Buffalo ’66 (1998) dir. Vincent Gallo
Starring Vincent Gallo, Christina Ricci
“Buffalo 66,” Gallo’s first film reminds of us of the early work of Martin Scorsese raw, urban, stylish and personal.
The place is the great city of Buffalo (Gallo’s hometown) 1996 – still reeling after the Bills lost the Super Bowl to the New York Giants (this features prominently in the film). Vincent Gallo’s character, Billy Brown, has just been released from prison as a result of some gambling on that fateful Super Bowl game. The first thing he needs to do is take a leak and proceeds to comb the city for a toilet which he has trouble finding. His next stop is his parents house – only problem is that he’s covered up his prison time with a story that he’s been employed by the CIA for 5 years. He also claims to have a wife, and when he’s asked to bring her over for dinner, he has no choice but to kidnap the first girl he sees. Enter Layla (Christina Ricci), a girl-next-door-alluring tap dancing student who happens to overhear Billy’s conversation with his parents. She is kidnapped by Billy and forced to attend his family dinner as his wife.
Despite the brutal kidnapping, Layla is smitten with Billy’s sad vulnerability and pathetic insecurities. Like a caring mother she actually reaches out to him and helps him in his plan to ‘impress’ his parents.
Enter Billy’s mom and dad – the ultimate deadbeat parents (hammed up by Angelica Huston and Ben Gazzera). Both are despicable parents who’ve alienated their son his entire life in favour of their beloved Buffalo Bills. The lengthy scene in their house is a classic, and obviously inspired by off some repressed emotional real life experiences.
Billy’s life is a shambles and the only way he feels he can do something about it is by taking revenge on the person who caused such hardships – Scott Woods (a thinly disguised Scott Norwood), the kicker who missed that final field goal in the Super Bowl. But Layla is in love with Billy and pleads for him to stay with her. Ah there’s the rub, the dilemma of the ages – he must therefore decide his future path – is he a lover or a fighter?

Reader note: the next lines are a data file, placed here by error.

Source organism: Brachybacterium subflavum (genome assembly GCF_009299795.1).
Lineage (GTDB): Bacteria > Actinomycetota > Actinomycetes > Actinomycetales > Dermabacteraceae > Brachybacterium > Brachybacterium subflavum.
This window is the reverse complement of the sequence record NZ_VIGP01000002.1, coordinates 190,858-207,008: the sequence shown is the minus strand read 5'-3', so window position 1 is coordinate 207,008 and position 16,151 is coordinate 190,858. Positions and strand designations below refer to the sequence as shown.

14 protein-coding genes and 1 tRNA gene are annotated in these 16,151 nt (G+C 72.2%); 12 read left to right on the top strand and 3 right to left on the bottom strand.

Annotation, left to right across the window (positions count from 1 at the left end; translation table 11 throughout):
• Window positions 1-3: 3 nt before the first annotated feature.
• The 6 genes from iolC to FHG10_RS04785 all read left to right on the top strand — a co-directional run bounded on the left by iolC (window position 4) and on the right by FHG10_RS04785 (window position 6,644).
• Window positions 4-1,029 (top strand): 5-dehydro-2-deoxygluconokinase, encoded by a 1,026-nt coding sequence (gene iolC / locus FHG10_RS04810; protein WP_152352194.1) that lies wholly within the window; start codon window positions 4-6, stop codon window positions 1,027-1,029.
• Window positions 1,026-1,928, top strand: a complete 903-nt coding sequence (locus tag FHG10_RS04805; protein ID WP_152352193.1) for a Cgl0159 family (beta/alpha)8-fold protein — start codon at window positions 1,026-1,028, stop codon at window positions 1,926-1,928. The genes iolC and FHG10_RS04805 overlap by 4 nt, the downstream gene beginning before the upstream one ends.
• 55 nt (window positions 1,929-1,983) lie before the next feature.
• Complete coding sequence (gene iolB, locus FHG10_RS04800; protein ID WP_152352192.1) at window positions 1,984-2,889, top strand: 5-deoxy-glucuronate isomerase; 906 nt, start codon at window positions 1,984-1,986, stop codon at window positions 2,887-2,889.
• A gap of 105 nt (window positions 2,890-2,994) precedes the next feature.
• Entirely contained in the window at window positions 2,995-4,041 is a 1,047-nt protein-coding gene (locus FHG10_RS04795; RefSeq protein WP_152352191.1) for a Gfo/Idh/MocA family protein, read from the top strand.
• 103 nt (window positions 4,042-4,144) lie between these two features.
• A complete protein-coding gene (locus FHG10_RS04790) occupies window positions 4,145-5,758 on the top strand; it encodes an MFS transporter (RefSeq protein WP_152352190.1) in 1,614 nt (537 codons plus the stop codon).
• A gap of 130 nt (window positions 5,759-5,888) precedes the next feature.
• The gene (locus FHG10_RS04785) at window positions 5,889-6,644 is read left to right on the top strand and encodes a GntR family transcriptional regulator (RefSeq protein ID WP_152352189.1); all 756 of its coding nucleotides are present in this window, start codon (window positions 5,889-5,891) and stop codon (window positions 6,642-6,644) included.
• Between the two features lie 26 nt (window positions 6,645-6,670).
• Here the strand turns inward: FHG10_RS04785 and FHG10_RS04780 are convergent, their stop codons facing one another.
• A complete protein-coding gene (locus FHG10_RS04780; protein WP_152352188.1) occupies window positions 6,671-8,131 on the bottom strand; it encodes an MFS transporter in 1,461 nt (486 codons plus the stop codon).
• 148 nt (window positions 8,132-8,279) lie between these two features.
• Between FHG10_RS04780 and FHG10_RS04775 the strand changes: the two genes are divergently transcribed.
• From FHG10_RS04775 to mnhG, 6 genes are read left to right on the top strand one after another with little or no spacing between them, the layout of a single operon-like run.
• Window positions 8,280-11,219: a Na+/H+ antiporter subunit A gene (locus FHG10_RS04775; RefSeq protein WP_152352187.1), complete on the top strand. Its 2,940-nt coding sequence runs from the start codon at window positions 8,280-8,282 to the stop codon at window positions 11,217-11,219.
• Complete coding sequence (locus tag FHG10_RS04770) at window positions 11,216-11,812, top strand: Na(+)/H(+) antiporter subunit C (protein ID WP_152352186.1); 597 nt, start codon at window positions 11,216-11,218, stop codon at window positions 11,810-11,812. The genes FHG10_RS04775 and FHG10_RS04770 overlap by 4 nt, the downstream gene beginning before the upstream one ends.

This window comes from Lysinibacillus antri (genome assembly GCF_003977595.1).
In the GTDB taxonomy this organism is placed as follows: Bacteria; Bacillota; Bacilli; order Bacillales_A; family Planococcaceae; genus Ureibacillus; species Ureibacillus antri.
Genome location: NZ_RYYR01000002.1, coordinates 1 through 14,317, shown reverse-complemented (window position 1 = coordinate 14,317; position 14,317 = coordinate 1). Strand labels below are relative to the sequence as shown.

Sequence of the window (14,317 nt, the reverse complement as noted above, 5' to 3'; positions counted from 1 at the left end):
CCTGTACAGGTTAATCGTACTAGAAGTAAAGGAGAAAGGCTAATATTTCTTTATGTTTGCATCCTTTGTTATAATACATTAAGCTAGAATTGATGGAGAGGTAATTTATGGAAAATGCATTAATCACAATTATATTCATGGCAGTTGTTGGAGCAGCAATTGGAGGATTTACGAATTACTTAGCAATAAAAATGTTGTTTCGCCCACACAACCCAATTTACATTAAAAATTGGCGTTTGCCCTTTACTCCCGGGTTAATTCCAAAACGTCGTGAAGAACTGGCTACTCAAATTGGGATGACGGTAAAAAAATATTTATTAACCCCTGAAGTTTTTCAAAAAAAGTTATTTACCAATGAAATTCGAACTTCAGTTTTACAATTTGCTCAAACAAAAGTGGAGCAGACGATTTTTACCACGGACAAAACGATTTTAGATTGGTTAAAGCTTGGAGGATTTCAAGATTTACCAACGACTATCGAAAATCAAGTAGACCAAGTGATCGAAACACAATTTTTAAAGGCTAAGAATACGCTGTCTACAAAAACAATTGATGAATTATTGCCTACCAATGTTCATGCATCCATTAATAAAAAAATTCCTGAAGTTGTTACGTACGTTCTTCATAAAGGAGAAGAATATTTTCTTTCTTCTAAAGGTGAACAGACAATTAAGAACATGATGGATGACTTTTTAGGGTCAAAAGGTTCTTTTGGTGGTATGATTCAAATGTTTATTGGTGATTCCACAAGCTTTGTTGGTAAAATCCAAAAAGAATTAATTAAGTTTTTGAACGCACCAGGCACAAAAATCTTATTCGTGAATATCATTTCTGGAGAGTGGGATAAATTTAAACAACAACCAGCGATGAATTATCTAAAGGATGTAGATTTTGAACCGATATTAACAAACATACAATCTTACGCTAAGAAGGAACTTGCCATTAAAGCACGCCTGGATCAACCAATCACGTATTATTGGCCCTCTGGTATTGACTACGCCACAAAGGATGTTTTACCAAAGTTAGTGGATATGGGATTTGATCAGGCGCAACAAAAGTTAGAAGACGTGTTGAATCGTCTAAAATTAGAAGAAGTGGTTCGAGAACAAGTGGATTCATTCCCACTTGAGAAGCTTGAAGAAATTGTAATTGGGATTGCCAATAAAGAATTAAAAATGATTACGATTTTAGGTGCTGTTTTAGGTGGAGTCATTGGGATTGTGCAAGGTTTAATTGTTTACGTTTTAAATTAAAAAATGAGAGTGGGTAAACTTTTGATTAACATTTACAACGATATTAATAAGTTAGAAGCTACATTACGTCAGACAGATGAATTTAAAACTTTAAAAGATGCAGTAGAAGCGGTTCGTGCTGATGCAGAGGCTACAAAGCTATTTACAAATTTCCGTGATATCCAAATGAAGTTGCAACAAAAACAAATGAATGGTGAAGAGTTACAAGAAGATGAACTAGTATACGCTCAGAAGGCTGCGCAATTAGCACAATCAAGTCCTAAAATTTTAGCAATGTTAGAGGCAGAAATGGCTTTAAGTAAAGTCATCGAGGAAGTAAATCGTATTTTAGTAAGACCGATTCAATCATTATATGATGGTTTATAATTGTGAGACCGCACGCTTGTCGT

The film feels like an early Scorsese film – ie. “Mean Streets”, or “Taxi Driver”. – it’s grainy and raw, edited with New Wave jump cuts and 70’s rock music. In many ways Billy Brown feels like a Travis Bickle – naïve, unsure of his place in the world, a loner and social outcast. Billy doesn’t know how to love, but unlike Bickle, he is loved. Layla truly loves him and turns him away from the dark side of life. So the film turns into a love story. In fact, it’s is one of the great unconsummated love stories (ie. “Lost in Translation” or “In the Mood For Love”).
In many ways the film is a series of distinct and artistically rendered scenes reminiscent of Godard’s “Vivre Sa Vie” –ie. The dinner scene, Billy and Layla go bowling, Billy and Layla at Denny’s, Billy and Layla at the hotel, Billy in the strip club.
Billy’s confrontation with Scott Woods in the club is so good, though perhaps out of style with the rest of the movie but great as a piece of pure cinematic goodness. Set to the driving music of Yes, Billy enters the strip club in slo-mo (like De Niro entering the bar in “Mean Streets”) looking for Woods. The end of the scene is violent and boasts the first-ever use of the Matrix’s “Bullet time” effect. It’s beautiful and brilliant and worth the price of admission.
The final final scene of Billy in the donut shop has always puzzled me – it’s a virtual carbon copy of the scene in PT Anderson’s “Boogie Nights” towards the end when, Don Cheadle buys donuts for his wife. Though “Boogie Nights” was released only 3 months prior to Gallo’s film, I don’t know who stole from whom.
“Buffalo 66” is a classic auteur film – written, directed, starring and scored by Gallo himself. Gallo, who was a musician first, then an artist, then an actor then a director clearly has a unique artistic perspective. “Brown Bunny,” his next film, though intriguing, doesn’t live up to the promise of “Buffalo 66”, but Vincent Gallo still has the potential to be one of the great American filmmakers. Let’s hope his next one will wow us. Enjoy.
Buy it here: Buffalo '66
Please excuse the French dubbing of this clip: